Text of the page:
4:1 Finally then, brethren, we request and exhort you in the Lord Jesus, that as you received from us instruction as to how you ought to walk and please God (just as you actually do walk), that you excel still more. 4:2 For you know what commandments we gave you by the authority of the Lord Jesus. 4:3 For this is the will of God, your sanctification; that is, that you abstain from sexual immorality; 4:4 that each of you know how to possess his own vessel in sanctification and honor, 4:5 not in lustful passion, like the Gentiles who do not know God; 4:6 and that no man transgress and defraud his brother in the matter because the Lord is the avenger in all these things, just as we also told you before and solemnly warned you. 4:7 For God has not called us for the purpose of impurity, but in sanctification. 4:8 So, he who rejects this is not rejecting man but the God who gives His Holy Spirit to you. (NASB)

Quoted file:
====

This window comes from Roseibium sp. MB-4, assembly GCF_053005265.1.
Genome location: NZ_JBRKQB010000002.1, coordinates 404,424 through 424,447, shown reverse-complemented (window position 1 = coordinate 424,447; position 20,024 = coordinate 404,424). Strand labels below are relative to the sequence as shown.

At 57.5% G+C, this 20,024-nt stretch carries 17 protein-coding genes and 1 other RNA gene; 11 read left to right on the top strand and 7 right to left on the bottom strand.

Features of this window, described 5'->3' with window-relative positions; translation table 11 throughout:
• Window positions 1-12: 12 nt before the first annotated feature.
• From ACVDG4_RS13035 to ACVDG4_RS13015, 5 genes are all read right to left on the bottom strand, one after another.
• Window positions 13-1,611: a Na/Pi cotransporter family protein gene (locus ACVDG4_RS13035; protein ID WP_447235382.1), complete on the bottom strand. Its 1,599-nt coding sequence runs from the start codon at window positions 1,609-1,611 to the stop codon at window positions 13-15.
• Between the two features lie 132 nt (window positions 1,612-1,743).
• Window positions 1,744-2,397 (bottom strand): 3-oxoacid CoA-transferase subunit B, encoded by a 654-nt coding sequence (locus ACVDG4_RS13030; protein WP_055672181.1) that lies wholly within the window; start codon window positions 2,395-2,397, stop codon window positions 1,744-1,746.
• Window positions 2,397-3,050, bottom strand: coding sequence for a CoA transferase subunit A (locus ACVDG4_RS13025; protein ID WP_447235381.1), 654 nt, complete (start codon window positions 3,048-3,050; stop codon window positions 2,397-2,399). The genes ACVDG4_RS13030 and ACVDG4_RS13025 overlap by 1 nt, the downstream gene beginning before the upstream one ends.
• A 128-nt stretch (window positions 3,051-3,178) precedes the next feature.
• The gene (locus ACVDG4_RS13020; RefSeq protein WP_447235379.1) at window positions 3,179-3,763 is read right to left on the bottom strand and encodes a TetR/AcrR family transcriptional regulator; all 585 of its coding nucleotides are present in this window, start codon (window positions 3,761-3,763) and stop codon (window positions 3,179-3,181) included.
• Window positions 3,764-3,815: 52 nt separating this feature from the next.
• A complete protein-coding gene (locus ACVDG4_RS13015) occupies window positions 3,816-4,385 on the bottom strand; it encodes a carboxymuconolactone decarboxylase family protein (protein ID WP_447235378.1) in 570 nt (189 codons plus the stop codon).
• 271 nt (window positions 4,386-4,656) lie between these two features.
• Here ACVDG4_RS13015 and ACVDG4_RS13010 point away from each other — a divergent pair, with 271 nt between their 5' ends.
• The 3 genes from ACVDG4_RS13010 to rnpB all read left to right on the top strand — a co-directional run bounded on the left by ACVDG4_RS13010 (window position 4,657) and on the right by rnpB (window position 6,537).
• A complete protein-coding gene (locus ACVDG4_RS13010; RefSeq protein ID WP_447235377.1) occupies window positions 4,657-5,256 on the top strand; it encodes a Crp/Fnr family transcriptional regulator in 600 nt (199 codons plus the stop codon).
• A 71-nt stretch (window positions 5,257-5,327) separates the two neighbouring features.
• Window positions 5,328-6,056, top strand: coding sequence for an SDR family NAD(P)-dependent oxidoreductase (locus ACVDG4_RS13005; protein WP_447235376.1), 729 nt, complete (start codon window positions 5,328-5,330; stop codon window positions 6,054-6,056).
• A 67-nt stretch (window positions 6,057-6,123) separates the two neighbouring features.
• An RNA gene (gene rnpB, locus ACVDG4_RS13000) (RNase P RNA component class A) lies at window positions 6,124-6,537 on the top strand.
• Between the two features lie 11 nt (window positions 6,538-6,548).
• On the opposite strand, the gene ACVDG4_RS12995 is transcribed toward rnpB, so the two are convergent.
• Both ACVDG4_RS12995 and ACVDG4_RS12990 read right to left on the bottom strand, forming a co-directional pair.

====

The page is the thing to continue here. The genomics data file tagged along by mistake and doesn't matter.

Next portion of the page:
Paul says the will of God is to sanctify ourselves by abstaining from sexual immorality and not to live in lustful passion like the Gentiles do who do not know God.  He also says we should not transgress and defraud our brothers because the Lord sees and avenges in all these things.  Lustful passion can come in many forms, as in the case of Bilam, arrogance, pride, desiring wealth and fame, jealousy and having the evil eye towards a brother.  The question before us based upon this week’s Torah reading, “do we want to follow God’s truth or the path of our own destruction?”  According to the Scriptures, God’s truth is believing in Yeshua the Messiah which is followed by an obedient lifestyle (abiding in the Messiah).  The way, the truth, and the life is found in Him, and the fruit of this life in Him is found in the Holy Spirit that is given to overcome our lustful passions and turn from the path of Bilam to God’s ways of righteousness, justice, and truth!  BTT_Parashat Balak-2014